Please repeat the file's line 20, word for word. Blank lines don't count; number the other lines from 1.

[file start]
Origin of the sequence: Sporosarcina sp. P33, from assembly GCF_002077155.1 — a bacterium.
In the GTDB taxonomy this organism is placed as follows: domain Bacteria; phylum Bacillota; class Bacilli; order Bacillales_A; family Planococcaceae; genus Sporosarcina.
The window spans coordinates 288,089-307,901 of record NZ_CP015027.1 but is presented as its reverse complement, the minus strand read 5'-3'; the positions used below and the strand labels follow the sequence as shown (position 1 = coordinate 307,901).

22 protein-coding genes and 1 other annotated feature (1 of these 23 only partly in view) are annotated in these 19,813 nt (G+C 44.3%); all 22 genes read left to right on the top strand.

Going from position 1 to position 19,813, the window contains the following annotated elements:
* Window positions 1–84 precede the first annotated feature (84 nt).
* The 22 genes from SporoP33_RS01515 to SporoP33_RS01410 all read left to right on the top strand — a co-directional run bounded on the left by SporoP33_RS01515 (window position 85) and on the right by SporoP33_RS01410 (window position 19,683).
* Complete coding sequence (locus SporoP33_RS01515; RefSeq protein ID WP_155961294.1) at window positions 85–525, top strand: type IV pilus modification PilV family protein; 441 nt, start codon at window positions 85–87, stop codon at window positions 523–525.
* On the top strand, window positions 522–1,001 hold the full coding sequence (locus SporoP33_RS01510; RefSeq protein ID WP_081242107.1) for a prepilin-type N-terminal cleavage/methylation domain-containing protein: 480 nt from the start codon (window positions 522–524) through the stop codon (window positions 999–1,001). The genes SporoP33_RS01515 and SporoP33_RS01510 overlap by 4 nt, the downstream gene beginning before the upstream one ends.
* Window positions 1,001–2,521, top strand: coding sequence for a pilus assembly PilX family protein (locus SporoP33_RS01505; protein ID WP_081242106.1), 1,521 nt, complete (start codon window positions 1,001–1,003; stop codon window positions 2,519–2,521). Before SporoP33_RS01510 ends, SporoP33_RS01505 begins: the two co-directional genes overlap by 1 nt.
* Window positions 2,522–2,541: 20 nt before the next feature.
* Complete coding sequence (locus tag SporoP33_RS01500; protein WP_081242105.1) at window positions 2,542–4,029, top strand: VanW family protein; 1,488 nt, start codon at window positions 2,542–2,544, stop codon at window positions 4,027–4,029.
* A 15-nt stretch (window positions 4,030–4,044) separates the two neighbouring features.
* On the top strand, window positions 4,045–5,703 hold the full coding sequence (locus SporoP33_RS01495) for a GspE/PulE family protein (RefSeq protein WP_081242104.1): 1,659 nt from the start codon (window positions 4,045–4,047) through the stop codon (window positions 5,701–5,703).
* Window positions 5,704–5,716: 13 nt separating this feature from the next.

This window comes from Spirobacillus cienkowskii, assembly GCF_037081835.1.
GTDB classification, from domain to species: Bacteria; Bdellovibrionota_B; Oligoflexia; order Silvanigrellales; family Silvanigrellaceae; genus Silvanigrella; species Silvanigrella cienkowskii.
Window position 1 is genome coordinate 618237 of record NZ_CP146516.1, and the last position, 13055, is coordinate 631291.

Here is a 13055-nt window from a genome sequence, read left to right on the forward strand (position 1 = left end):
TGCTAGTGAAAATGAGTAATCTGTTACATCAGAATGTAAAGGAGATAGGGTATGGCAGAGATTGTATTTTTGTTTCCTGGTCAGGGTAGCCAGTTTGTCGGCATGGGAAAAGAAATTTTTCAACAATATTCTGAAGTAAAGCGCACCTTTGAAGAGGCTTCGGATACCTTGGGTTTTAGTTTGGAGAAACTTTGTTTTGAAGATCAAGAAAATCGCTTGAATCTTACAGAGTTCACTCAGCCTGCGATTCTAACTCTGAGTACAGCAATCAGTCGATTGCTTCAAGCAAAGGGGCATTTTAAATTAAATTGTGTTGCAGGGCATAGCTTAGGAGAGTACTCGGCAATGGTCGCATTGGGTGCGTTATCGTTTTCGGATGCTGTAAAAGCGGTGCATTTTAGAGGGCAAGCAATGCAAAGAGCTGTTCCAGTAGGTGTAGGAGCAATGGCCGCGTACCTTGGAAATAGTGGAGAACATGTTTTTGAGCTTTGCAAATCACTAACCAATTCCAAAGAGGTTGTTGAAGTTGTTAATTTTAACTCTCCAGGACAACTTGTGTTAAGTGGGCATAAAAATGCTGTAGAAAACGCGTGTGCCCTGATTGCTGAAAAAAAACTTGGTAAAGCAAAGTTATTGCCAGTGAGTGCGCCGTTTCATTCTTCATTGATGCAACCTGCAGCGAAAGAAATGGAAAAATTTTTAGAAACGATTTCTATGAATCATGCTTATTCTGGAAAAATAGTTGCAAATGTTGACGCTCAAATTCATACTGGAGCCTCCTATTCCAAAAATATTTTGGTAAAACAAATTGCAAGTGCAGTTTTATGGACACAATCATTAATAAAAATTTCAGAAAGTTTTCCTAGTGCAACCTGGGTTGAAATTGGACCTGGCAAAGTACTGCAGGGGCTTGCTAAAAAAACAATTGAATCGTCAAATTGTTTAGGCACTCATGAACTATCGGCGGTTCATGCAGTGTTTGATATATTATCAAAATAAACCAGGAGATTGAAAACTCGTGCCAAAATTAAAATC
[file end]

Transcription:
TGCTAGTGAAAATGAGTAATCTGTTACATCAGAATGTAAAGGAGATAGGGTATGGCAGAGATTGTATTTTTGTTTCCTGGTCAGGGTAGCCAGTTTGTCGGCATGGGAAAAGAAATTTTTCAACAATATTCTGAAGTAAAGCGCACCTTTGAAGAGGCTTCGGATACCTTGGGTTTTAGTTTGGAGAAACTTTGTTTTGAAGATCAAGAAAATCGCTTGAATCTTACAGAGTTCACTCAGCCTGCGATTCTAACTCTGAGTACAGCAATCAGTCGATTGCTTCAAGCAAAGGGGCATTTTAAATTAAATTGTGTTGCAGGGCATAGCTTAGGAGAGTACTCGGCAATGGTCGCATTGGGTGCGTTATCGTTTTCGGATGCTGTAAAAGCGGTGCATTTTAGAGGGCAAGCAATGCAAAGAGCTGTTCCAGTAGGTGTAGGAGCAATGGCCGCGTACCTTGGAAATAGTGGAGAACATGTTTTTGAGCTTTGCAAATCACTAACCAATTCCAAAGAGGTTGTTGAAGTTGTTAATTTTAACTCTCCAGGACAACTTGTGTTAAGTGGGCATAAAAATGCTGTAGAAAACGCGTGTGCCCTGATTGCTGAAAAAAAACTTGGTAAAGCAAAGTTATTGCCAGTGAGTGCGCCGTTTCATTCTTCATTGATGCAACCTGCAGCGAAAGAAATGGAAAAATTTTTAGAAACGATTTCTATGAATCATGCTTATTCTGGAAAAATAGTTGCAAATGTTGACGCTCAAATTCATACTGGAGCCTCCTATTCCAAAAATATTTTGGTAAAACAAATTGCAAGTGCAGTTTTATGGACACAATCATTAATAAAAATTTCAGAAAGTTTTCCTAGTGCAACCTGGGTTGAAATTGGACCTGGCAAAGTACTGCAGGGGCTTGCTAAAAAAACAATTGAATCGTCAAATTGTTTAGGCACTCATGAACTATCGGCGGTTCATGCAGTGTTTGATATATTATCAAAATAAACCAGGAGATTGAAAACTCGTGCCAAAATTAAAATC